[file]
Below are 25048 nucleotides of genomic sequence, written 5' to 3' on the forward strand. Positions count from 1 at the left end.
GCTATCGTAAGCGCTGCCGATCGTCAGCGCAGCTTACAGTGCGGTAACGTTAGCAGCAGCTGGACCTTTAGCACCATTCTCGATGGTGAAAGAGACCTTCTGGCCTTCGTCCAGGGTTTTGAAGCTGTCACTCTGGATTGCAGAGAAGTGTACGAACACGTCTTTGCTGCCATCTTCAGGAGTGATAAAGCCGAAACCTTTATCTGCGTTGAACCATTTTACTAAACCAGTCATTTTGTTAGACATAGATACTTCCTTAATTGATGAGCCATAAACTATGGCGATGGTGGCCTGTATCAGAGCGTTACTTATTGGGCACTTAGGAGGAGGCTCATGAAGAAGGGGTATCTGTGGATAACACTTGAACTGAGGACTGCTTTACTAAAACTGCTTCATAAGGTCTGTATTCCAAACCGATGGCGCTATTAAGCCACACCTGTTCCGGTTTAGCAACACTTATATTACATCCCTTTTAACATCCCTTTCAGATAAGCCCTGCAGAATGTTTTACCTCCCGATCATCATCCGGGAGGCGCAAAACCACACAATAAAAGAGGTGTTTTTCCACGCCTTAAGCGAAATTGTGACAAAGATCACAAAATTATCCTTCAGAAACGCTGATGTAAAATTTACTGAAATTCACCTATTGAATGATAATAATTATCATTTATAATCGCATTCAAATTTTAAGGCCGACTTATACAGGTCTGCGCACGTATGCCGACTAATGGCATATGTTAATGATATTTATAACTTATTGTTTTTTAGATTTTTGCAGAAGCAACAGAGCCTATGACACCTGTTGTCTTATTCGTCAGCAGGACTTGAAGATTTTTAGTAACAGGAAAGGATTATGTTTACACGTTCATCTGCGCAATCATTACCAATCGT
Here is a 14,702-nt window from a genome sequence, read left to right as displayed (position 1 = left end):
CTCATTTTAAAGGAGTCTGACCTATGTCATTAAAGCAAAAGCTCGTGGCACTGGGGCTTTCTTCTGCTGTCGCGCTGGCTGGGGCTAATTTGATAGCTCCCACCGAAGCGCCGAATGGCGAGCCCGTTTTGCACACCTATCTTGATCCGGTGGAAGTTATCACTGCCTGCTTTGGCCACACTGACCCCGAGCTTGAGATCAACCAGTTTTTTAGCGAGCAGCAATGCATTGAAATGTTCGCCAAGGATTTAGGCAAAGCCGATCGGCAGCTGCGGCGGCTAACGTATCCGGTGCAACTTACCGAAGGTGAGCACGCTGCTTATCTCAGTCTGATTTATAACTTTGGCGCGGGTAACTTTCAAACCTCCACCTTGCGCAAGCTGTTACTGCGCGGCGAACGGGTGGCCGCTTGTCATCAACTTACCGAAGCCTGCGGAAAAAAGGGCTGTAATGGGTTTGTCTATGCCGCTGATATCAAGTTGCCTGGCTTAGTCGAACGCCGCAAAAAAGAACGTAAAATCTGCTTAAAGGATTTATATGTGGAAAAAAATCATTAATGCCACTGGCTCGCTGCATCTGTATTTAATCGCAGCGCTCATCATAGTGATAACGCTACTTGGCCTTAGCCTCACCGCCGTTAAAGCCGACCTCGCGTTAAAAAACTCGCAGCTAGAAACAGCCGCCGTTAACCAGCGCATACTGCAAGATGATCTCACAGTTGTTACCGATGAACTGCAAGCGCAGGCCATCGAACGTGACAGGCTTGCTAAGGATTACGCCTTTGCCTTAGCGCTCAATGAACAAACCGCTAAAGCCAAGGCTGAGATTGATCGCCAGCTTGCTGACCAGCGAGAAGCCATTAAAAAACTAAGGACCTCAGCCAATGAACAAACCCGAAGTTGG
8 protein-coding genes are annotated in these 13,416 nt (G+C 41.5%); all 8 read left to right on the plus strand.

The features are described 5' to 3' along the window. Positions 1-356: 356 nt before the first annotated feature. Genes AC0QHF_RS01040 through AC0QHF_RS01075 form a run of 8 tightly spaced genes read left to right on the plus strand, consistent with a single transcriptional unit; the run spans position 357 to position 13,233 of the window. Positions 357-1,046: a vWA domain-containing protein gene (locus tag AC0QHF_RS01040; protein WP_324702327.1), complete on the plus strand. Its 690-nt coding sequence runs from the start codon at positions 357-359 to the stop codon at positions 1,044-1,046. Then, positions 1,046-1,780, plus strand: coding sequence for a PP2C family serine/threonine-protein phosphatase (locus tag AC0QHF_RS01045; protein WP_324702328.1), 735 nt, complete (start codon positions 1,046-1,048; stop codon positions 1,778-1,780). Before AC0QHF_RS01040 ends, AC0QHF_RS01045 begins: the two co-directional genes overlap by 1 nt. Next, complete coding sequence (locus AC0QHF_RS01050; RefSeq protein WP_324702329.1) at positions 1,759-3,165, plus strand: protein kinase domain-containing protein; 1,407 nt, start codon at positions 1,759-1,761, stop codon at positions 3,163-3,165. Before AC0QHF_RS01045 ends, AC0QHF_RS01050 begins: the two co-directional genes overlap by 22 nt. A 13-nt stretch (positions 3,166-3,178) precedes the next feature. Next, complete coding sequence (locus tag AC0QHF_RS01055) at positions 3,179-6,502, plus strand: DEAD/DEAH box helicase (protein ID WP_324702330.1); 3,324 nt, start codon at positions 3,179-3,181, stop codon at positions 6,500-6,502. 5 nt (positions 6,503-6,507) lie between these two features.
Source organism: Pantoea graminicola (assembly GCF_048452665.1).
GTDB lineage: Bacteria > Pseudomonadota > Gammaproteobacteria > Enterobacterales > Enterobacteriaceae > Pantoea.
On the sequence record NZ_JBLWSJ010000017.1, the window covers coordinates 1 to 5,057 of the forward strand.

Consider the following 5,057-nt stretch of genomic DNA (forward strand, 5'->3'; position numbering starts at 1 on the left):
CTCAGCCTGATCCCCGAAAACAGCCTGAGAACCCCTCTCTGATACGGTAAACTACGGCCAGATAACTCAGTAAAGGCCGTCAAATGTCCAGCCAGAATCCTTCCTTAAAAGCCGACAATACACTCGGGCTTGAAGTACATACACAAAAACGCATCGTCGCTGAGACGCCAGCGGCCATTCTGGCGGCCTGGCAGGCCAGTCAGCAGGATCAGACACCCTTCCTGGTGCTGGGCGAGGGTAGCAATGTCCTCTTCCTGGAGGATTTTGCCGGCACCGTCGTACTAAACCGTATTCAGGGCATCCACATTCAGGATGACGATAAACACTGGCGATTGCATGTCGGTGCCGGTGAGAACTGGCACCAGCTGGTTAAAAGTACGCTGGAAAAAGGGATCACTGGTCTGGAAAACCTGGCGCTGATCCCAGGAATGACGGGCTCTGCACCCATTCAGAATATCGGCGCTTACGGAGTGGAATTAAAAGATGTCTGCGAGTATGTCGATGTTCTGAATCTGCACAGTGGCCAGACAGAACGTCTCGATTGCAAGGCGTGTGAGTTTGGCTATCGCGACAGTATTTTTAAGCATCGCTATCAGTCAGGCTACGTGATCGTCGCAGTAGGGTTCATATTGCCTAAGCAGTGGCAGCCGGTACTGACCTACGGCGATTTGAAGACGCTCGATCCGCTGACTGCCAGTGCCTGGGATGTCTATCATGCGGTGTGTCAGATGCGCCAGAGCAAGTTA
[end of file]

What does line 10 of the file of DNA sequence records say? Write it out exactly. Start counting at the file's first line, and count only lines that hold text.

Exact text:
Consider the following 5,057-nt stretch of genomic DNA (forward strand, 5'->3'; position numbering starts at 1 on the left):